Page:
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Parole Denied For Women Who Cooked Husband: Gosia Wozniacka of the AP reports that Omaima Nelson, a California woman serving a life sentence for the killing, chopping, and cooking of her husband during Thanksgiving 1991, was denied her second bid for parole Wednesday. Nelson argued that she should be paroled because she was a changed person, claiming to be sorry and claiming that she killed in self-defense. Due to her long criminal history, lack of responsibility, and failure to complete educational and vocational programs, the two-person panel of the state Board of Parole found that Nelson continued to be a danger to society. Parole commissioners said Nelson will not be eligible to seek parole again for 15 years -- the maximum period she can be held without another hearing.

Judge Allows Alleged Murderer's Road-trip
: Gene Johnson of AP reports that in an oral ruling Monday, Washington Judge Micheal Moynihan decided to allow accused murderer Peggy Sue Thomas to take a two-week, five-state road trip so she can attend her half-sister's memorial service, receive dental care, and attend to a few other chores. Thomas is charged with killing a man in 2003.  Despite protests from Island County Prosecutor Greg Banks, Thomas is free on $500,000 bail, and had her arraignment delayed a week to Oct. 31 to accommodate the trip. While Thomas will be on a GPS monitoring device, there will be various non-signal points along the trip that might not immediately report if she flees the country. Banks stated: "That's the first time I've ever seen anything like that. We're sure hoping she comes back."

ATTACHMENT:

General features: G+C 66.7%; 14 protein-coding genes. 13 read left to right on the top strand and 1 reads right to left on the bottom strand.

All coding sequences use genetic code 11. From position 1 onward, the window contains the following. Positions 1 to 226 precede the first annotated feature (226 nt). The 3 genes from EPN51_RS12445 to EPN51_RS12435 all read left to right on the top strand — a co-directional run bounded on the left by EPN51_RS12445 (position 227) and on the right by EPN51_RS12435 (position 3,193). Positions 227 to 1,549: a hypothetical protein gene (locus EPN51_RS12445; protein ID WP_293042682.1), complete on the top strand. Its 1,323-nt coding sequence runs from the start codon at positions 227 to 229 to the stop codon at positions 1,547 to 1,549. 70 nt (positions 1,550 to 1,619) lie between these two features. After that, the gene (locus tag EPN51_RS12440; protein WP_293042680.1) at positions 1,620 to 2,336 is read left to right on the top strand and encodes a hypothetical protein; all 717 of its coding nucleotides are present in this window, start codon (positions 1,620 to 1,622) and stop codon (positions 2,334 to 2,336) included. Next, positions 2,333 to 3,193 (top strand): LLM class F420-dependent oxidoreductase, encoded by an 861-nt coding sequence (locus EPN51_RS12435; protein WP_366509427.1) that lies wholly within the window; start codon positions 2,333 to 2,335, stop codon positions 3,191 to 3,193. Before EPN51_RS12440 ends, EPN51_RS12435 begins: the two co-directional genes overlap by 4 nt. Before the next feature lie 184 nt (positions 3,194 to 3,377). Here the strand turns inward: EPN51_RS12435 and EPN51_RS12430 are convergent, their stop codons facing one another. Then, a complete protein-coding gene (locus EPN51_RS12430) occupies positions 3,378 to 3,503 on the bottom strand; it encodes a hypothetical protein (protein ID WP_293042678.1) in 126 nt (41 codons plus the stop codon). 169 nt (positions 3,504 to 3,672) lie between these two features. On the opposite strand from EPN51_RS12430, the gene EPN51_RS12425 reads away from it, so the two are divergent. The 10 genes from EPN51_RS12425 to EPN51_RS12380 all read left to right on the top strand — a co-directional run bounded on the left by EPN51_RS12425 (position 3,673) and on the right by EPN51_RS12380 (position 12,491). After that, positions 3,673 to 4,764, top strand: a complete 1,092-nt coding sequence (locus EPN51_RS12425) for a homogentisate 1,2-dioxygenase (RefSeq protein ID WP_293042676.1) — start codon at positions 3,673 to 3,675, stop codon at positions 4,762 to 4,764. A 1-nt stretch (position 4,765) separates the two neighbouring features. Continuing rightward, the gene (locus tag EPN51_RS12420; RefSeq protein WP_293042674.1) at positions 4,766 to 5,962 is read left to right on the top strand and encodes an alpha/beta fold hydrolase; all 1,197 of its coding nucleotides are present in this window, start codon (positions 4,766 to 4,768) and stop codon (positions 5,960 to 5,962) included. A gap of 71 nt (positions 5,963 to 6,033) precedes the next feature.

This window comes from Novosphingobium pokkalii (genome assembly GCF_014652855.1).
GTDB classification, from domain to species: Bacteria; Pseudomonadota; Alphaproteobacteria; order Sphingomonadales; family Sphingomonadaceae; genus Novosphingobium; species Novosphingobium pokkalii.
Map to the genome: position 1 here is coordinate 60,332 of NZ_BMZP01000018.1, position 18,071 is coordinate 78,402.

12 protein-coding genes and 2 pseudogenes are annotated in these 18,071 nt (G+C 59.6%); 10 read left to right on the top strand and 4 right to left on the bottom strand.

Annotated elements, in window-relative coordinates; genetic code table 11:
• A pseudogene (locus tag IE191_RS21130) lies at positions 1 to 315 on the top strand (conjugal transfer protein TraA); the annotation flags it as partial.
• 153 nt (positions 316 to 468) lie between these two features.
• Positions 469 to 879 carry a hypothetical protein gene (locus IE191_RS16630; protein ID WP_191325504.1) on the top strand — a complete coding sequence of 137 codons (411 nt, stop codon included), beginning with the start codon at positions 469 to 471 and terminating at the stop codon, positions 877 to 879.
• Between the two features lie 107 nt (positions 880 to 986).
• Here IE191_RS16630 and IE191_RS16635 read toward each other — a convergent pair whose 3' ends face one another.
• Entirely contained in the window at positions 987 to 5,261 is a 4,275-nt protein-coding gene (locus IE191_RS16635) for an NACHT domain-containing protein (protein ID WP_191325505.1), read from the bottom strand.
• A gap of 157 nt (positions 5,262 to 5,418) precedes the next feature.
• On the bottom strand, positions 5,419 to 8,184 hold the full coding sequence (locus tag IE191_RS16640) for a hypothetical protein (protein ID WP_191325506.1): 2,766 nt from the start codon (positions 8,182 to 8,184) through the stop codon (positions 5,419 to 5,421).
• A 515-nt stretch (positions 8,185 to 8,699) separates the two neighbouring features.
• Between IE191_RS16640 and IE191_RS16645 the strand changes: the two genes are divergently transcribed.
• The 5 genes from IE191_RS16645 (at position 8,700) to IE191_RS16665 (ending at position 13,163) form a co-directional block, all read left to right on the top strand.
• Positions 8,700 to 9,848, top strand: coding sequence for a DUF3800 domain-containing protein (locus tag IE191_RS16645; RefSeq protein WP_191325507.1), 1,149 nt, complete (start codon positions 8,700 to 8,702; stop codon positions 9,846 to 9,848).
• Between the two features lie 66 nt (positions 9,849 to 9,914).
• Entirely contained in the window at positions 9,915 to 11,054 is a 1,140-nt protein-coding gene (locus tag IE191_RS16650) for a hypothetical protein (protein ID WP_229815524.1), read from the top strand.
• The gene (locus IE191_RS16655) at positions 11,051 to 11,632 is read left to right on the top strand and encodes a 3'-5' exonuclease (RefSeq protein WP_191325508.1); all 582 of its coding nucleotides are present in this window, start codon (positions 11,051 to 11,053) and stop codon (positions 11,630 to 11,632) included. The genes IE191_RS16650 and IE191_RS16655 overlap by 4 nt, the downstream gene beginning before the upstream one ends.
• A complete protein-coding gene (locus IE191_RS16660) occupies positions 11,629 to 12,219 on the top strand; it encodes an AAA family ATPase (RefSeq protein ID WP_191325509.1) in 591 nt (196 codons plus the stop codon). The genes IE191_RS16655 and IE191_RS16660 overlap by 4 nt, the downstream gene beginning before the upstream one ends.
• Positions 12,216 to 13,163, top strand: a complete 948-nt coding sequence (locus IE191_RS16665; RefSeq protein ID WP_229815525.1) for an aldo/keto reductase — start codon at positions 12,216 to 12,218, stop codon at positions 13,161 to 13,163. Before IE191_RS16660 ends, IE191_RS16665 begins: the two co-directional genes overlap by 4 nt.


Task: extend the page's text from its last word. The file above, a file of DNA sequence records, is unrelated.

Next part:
Alabama Immigration Law Leaves Police Uncertain: After a meeting on Thursday with the Department of Homeland Security, Mobile Police Chief Micheal T. Williams announced there are too many gray areas to begin enforcement of the Alabama's new Immigration law, which continues to be disputed by the U.S. Justice and Department and civil rights groups. The law expressly prohibits profiling but states that an officer can make an arrest when "reasonable suspicion exists that the person is an alien who is unlawfully present in the United States." Police are also prohibited from raiding job sites where illegal immigrants might be working and must consult the federal government when determining if someone is illegal or not. Due to the confusion, John Jenkins, the state's Deputy Director of Homeland Security, told the group of 50 officers from across Mobile and Baldwin counties to consult with their city attorneys for clarification. David Ferrara of the Press-Register reports.  

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